If you’ve been anywhere near a TV or computer in the past month, you’ve probably heard that Apple is getting into the payment business with the launch of Apple Pay.

But though it generated far less buzz in the media, I’m far more interested in another iconic brand name who made a similar move last year. And I believe the implications, at least for low-income people, are far greater than the latest from Cupertino.

The company in question is Grupo Bimbo, and though its name may hold other connotations for English-speakers, its business is bread. As one of the largest baking companies in the world, Grupo Bimbo sells over 10,000 products and more than 100 brands in 22 countries in North and South America, Asia and Europe. Particularly strong in Latin America, the Bimbo brand is arguably as ubiquitous and respected in Mexico as the Apple brand is in the U.S., with over 700,000 small merchants across the country carrying Bimbo products.

So when it announced last fall that it was partnering with Visa and Blue Label Telecoms (a leading provider of prepaid airtime) to expand debit and credit card payments to its merchant network in Mexico, I was surprised and disappointed that this landmark and newsworthy move didn’t create more press than the smattering of media mentions it received.

Payment cards have become increasingly common in Mexico, with approximately 640,000 retail locations accepting them – and recent regulatory reforms could give this progress further momentum. By mobilizing its large distribution network, along with public (and merchant) trust in its brand, Bimbo is uniquely positioned to expand the acceptance of electronic payments to Mexico’s vast number of “mom and pop” retailers, which have traditionally operated only in cash.

Since the announcement, the company has been rolling out the installation of mobile payment terminals at these merchants, allowing them to accept Visa and non-Visa card payments, and to offer airtime top-up and bill payment services. With some analysts predicting that Visa will look to replicate this process in other cash economies around the world, and that other companies with large distribution networks might follow Bimbo’s lead, their partnership in Mexico could end up being a significant milestone in the movement toward a cashless world.

But after this week’s developments on the domestic payments front, in which major retailers began shutting out Apple Pay in their stores, I think it’s interesting to look at the parallels between Apple and Bimbo’s respective moves, and the factors that could impact their success.

Both companies have allied with credit card companies, with the dominant players letting Apple hitch a ride on their payment rails, and share a small slice of transaction fees, largely because they didn’t want to be left behind in America’s long-anticipated transition to mobile payments. Apple, with its unrivaled ability to popularize new technologies and its vast storehouse of customer payment data, seems uniquely suited to spark this tectonic shift in the way people pay. If it succeeds, companies in the existing payment system will benefit not only from a new stream of transactions and clients, but by potential reductions in losses to fraud through Apple Pay’s much-touted security features. Apple’s success could also forestall the emergence of more disruptive digital payment alternatives, like cryptocurrencies, that could pose a bigger risk to these companies’ dominance.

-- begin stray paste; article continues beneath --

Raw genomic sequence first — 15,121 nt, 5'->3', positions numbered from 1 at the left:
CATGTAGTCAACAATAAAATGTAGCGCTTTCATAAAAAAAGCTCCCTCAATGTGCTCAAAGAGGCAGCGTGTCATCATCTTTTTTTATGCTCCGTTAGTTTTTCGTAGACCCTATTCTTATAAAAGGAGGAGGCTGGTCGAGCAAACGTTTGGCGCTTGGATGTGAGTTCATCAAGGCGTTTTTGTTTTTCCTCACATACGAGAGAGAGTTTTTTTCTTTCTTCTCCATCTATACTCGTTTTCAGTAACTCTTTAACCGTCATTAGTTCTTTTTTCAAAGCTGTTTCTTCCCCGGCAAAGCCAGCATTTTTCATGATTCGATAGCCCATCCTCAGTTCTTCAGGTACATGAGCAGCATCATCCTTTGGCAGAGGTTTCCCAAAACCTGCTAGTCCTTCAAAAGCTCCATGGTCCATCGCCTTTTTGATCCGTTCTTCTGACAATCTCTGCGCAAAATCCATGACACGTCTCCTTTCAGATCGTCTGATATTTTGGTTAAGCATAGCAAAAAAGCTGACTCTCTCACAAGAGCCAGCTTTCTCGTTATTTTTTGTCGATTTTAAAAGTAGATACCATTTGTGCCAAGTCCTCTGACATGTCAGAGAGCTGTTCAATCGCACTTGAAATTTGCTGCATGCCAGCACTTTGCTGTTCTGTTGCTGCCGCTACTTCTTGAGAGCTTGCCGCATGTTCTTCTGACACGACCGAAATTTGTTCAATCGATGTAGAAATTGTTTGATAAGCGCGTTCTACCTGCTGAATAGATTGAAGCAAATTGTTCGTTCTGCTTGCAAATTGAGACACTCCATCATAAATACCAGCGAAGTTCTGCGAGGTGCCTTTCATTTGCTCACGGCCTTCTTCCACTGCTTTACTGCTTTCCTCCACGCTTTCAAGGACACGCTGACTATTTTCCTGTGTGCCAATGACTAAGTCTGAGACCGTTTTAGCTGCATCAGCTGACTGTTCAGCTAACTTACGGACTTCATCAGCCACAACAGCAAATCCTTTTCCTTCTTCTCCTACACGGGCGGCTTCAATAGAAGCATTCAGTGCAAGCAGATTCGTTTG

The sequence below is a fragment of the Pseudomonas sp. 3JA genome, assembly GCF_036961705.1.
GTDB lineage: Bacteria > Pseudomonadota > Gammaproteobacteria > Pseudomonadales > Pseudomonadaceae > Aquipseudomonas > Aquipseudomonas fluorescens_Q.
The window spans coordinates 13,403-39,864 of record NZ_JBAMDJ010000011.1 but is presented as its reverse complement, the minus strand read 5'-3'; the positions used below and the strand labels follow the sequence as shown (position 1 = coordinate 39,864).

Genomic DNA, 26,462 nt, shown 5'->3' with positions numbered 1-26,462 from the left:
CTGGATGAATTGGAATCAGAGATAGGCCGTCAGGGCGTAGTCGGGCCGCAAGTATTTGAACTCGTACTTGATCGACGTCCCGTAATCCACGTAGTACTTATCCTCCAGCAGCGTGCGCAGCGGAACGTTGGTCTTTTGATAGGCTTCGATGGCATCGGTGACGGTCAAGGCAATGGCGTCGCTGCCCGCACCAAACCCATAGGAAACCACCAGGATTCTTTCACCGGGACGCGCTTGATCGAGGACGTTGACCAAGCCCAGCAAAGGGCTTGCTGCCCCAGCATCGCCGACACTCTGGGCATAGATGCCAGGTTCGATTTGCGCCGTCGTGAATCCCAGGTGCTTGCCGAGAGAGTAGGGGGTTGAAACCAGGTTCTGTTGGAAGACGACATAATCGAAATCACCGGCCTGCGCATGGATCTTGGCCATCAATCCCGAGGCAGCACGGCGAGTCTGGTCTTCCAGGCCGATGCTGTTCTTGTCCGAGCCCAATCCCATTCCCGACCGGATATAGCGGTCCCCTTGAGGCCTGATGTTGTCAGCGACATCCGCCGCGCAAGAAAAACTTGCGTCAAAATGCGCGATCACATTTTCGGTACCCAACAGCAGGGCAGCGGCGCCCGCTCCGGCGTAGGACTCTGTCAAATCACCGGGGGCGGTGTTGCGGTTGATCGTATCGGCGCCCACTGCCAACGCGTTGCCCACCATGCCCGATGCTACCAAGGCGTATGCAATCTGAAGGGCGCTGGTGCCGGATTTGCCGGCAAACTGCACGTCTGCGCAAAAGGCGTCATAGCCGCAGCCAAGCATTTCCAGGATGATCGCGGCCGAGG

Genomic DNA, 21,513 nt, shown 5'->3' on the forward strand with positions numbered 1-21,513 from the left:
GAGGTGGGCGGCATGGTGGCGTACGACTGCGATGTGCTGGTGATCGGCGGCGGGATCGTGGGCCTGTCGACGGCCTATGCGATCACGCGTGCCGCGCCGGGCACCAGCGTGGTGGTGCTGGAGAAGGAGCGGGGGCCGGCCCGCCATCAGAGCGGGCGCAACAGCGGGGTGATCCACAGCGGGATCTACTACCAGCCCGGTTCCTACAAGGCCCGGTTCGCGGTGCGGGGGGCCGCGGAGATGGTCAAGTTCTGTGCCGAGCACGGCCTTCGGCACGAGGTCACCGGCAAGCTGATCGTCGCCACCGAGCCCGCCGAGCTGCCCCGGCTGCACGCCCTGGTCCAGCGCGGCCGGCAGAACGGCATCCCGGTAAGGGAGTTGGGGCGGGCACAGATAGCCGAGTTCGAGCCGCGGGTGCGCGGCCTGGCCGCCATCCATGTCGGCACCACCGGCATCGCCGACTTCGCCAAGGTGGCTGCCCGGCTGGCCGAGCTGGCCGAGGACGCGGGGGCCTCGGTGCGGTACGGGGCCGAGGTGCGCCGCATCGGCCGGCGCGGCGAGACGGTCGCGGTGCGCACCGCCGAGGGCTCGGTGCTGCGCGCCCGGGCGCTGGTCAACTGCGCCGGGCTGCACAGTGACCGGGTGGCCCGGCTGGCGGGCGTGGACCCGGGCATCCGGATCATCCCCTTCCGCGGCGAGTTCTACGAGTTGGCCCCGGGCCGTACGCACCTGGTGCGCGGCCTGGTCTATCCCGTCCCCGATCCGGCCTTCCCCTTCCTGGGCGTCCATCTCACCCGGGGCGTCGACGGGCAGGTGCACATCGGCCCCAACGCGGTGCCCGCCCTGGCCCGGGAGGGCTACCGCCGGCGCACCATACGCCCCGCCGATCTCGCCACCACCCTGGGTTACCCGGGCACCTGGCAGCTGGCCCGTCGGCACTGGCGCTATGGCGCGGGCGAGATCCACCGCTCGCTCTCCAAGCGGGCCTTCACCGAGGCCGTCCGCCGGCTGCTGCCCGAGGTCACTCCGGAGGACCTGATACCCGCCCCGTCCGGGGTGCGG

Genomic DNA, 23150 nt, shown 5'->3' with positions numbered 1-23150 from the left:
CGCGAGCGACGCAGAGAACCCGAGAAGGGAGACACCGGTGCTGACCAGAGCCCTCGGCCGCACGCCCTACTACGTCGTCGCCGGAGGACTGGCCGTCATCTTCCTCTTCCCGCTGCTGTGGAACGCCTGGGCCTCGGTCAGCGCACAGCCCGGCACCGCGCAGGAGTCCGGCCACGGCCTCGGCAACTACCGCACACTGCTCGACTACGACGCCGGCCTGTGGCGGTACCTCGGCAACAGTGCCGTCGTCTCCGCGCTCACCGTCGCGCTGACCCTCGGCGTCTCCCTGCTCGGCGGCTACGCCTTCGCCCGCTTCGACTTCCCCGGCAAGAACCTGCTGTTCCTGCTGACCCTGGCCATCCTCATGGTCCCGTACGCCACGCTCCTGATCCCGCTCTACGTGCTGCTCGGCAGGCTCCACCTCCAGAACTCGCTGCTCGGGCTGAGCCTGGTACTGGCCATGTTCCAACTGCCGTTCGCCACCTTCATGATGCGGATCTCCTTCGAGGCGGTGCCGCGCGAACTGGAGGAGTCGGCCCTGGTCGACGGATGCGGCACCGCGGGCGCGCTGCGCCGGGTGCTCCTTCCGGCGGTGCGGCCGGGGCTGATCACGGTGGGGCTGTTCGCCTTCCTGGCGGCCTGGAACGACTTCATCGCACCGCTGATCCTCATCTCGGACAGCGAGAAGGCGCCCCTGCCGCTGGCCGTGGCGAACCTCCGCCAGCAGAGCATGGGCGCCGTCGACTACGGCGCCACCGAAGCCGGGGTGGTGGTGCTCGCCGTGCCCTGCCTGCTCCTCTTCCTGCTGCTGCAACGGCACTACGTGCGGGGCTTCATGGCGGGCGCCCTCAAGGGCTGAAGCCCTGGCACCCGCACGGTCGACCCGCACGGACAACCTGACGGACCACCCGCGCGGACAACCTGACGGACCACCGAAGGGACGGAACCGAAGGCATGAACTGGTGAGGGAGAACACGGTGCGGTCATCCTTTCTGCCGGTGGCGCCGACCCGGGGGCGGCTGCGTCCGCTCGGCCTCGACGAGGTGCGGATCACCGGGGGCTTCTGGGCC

I don’t think Apple Pay will succeed unless it can become available at more than the very limited number of American merchants that currently accept it – and that’s where the challenges lie. As some analysts have pointed out, Apple doesn’t offer much benefit to merchants, other than the opportunity to please their iPhone 6-using customers. Many merchants will also need to invest in installing and maintaining the hardware that’s required to perform contactless payments via Apple Pay and other mobile wallets. What’s more, Apple doesn’t provide merchants with any data on their customers’ purchasing habits.

Meanwhile a consortium of powerful retailers (including the companies in this week’s merchant revolt) are about to release their own mobile payment product, CurrentC, which bypasses credit cards entirely, potentially saving merchants part of the approximately $66 billion they pay each year in fees. In spite of these obstacles, Apple seems to be hoping that the elegant simplicity and brand cachet of Apple Pay (and its unparalleled marketing machine) will generate enough momentum to ultimately force reluctant retailers onto the bandwagon.

While it doesn’t face nearly this level of resistance, Bimbo has taken a more hands-on approach. To handle the unique challenges of getting Mexican microbusinesses to adopt a new payment technology, the company has reportedly dispatched 1000 technicians – who arrive on the bread trucks themselves – to set up the machines and train shop owners. Though Bimbo charges a modest yearly and daily fee (about $45 and $0.11 respectively), in a country with strong movement toward payment cards, the value proposition seems clear for merchants – especially since the only competing payment system is cash itself.

If Bimbo’s model succeeds, it could further popularize electronic payments in Mexico and other cash-dominant countries, while also giving unbanked merchants an incentive to join the formal financial system. Momentous as Apple Pay could be for mobile payments in the U.S., I’m hoping to hear more about a silent payments revolution south of the border.



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